Videocalls and privacy
Whether enabling video in meetings is a good or bad idea and whether we should recommend it, we thought about it a lot.
While I tend to believe having video enabled in a call with too many people is somewhat disturbing and counter-productive, I think having it enabled in smaller meetings with up to six or seven people is beneficial.
It is only human that we feel more comfortable when we can see our conversation partners and how they interact with us.
However, when using video, we should still keep some things in mind. I am not talking about questions about whether a background gives a professional or unprofessional impression.
Today, it is all about security: Do you have a whiteboard behind you with internal information like numbers or ideas or anything? Or is anywhere information available that is better not to be shared? If yes - remove it. Make a test and start a video call with a friend to test whether everything visible on your video is ok to be seen by others. Please keep in mind: Making a screenshot or picture or even a video recording of your transmission is quickly done, and you won't even notice it. How? By merely taking a photo or video with a mobile.
And last but not least: When not using your video, cover the lens. You can use a sticky note or a more professional lens-cover you can buy everywhere. Important is not how you cover it but that you are doing it.
Share single applications
When working from home and using online meetings to stay in touch, you will need to share your screen now and then.
Typical examples are your business presentations or brainstorming sessions on one of your projects.
Most software allows you to share your complete screen or choose single applications.
Our recommendation is to always strive to only share the application you want to present. Once you need to switch to another application, you can easily do this via the menu.
By sharing the full screen, you are really doing this, and the ones watching your screen can see everything. Our theory is that this is not in all situations needed or wanted. And as in the video topic above, people can make screenshots, images, or recordings of your screen without you noticing it.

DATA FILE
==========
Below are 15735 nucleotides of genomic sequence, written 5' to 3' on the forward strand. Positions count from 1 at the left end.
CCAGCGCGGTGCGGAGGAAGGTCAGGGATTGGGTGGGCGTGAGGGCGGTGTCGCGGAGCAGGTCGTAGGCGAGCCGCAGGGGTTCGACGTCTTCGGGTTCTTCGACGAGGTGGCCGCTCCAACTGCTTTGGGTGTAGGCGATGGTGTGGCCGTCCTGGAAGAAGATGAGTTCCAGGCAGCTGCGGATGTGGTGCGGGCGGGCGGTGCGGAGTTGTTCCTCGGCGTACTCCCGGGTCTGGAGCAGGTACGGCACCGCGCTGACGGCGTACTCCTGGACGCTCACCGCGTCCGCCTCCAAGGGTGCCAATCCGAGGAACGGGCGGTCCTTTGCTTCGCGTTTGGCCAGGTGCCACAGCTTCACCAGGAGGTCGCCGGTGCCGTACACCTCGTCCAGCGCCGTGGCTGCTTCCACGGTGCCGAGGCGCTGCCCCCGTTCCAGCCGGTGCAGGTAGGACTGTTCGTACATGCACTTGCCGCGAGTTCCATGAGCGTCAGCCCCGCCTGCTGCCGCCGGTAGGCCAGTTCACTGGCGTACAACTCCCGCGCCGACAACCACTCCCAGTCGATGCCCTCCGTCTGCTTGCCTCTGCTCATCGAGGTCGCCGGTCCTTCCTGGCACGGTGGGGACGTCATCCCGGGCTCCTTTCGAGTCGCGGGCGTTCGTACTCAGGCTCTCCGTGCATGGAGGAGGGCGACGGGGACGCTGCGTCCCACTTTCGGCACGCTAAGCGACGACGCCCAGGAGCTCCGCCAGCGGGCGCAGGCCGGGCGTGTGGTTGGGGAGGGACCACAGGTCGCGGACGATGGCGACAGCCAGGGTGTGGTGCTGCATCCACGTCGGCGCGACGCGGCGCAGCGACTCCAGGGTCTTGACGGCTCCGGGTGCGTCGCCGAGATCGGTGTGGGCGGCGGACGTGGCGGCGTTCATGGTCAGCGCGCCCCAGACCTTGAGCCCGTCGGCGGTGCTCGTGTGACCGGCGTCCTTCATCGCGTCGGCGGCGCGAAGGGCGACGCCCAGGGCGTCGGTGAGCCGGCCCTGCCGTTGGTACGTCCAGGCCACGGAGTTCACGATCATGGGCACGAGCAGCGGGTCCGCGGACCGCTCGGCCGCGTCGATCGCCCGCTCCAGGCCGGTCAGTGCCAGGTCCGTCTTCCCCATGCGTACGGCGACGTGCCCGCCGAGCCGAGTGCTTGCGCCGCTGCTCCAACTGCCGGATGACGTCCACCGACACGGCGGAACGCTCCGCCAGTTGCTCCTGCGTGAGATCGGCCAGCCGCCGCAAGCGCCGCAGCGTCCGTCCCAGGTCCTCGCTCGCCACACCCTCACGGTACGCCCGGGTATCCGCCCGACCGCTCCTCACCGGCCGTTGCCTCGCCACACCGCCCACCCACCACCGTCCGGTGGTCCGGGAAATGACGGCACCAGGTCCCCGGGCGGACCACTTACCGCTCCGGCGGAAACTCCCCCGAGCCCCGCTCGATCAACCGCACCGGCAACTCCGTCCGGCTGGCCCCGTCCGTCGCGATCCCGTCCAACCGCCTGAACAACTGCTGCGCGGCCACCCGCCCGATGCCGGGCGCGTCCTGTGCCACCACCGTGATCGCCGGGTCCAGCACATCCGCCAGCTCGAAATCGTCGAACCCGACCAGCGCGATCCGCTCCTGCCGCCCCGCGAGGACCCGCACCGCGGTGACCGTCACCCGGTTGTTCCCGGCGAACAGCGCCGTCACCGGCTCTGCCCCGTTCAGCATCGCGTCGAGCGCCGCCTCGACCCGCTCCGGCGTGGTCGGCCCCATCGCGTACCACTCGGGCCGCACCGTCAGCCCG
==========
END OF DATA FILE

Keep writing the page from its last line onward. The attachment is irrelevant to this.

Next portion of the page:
Share single files
But we are not done yet as we have two more recommendations when it comes to sharing. This time it is about file sharing:
It has been proven to be beneficial to share the file discussed in a meeting afterward with the participants. Whether you open it up for collaborative edits in the cloud or only for review in un-editable files, is fully up to your requirements.
However, when you allow edits, make sure to keep a copy of your original version to be able to roll back.
And secondly, only share the single files and not your complete folder with the participants. Otherwise, they will have access to all files within the folder now and in the future until you remove the share again. Also, be mindful of the permissions and take a minute to decide who needs to be able to edit and who only needs to be able to view.
Did you know...
..that you can share files with TeamViewer too? The remote control feature allows you to share files with your connection partners via File transfer, Copy & Paste, Drag & Drop, Send file, or the file box. Learn more about it here:
With these 6 Security Tipps for Meeting and Home Office, we hope to help make the Internet a safer place for all of us and HomeOffice more secure and online meetings more enjoyable.
Best and Stay safe,